How measuring digital maturity can help improve e-services
The Covid-19 pandemic has thrust technology to the forefront, as it brings new ways for people to continue working, studying and gathering during a time of heightened safety measures. Going forward, there is no question that key digital technologies such as cloud computing, contactless payment and biometrics will be part of a government’s and a country’s strategic capabilities.
What remains for many experts in the field is how to measure the level of adoption and maturity when it comes to using such digital tools. For government agencies, this is important for them to understand where they stand and how effective they have been when rolling out e-services to serve citizens.
How mature are you?
Should they measure their digital maturity by looking at “hard” indicators such as the value of contracts given out or the openness of the data available for use?
These are revealing indicators and often used by consulting firms to evaluate how digitally mature and ready an organisation is for the future. But there has to be something more. Feedback is critical as well to the success of an e-service. What are citizens saying about a popular app that lets them transact with the government, for example? What do the agencies think of their own efforts?
When measuring digital maturity, the result should not be a snapshot of a certain point in time. Instead, it should be something that is dynamic, changing often as an organisation strives to meet new challenges.
Around the world, the most digitally advanced countries such as Britain are looking to measure how far they have come on their digital journey and what they must do to improve and move further into the future. Among the indicators that Britain is exploring are a user-centric design, data driven decision making and having the appropriate technology and infrastructure.
Singapore has been doing the same. In 2018, after Singapore’s Digital Government Blueprint was unveiled, government agencies started putting together a framework of what it means for an organisation to be “digital to the core”.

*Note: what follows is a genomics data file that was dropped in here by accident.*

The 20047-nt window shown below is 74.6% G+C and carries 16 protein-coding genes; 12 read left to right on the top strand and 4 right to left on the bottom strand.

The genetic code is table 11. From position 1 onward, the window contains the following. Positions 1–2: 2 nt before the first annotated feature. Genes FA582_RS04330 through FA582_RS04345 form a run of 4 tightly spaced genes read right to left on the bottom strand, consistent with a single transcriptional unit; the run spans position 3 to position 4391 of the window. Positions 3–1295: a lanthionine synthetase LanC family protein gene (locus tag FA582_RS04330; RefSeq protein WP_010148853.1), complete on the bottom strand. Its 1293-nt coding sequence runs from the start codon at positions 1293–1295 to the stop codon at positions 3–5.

The framework covered different aspects of being digital, from why (strategy) to what (digitalising business areas, to use data to formulate policies) and how (covering people, data and technology), so that agencies could evaluate how digitally mature they were, so they could improve their services to meet the three stakeholders’ expectations.
From here, the agencies rated themselves on different aspects of the framework, and the overall results were compiled into one of four levels – starter, literate, performer or leader – depending on their extent of digitalisation across the various areas of why, what and how. The answers made for some interesting insights. The bulk of the agencies perceived themselves as digitally literate, while the rest saw themselves as performers. There were no agencies whose results were rated as leaders.
This result is a reflection of the journey that many agencies see themselves on. There is still room for improvement.
Knowing your strengths and weaknesses
Crucially, the self-assessment also allows them to know their strengths and weaknesses and work on them. Generally, the top six areas that needed improvement on a whole-of-government level were:
- Leveraging Data to create value
- Deploying Agile at Scale
- Designing end-to-end service journey
- Leveraging digital tools and processes
- Strengthening people capabilities
- Building Digital ecosystems and partnerships
What the self-assessment offers is a way to gauge this digital maturity. This in turn gives them a clearer picture when drawing up a digitalisation plan to plug the gaps, say, in strategy, data or capability development.
One encouraging thing that has emerged from the digital maturity assessment is the clarity of purpose among many agencies. Many were keen to share their experiences and go in depth into the lessons learnt and how they can better serve citizens through digital enhancements in future. That is the way forward.
Excellence can only be possible when a problem is tackled properly. In terms of a digital government, Singapore is making sure it knows how well it is performing over time, so there is a continuous effort to improve. Ultimately, this is done so that e-services can better serve citizens as their requirements change.
This article was contributed by Alfred Siew. Alfred Siew is the editor of Techgoondu.com, a technology news website based in Singapore that was founded in 2008.https://www.tech.gov.sg/media/technews/how-measuring-digital-maturity-can-improve-e-services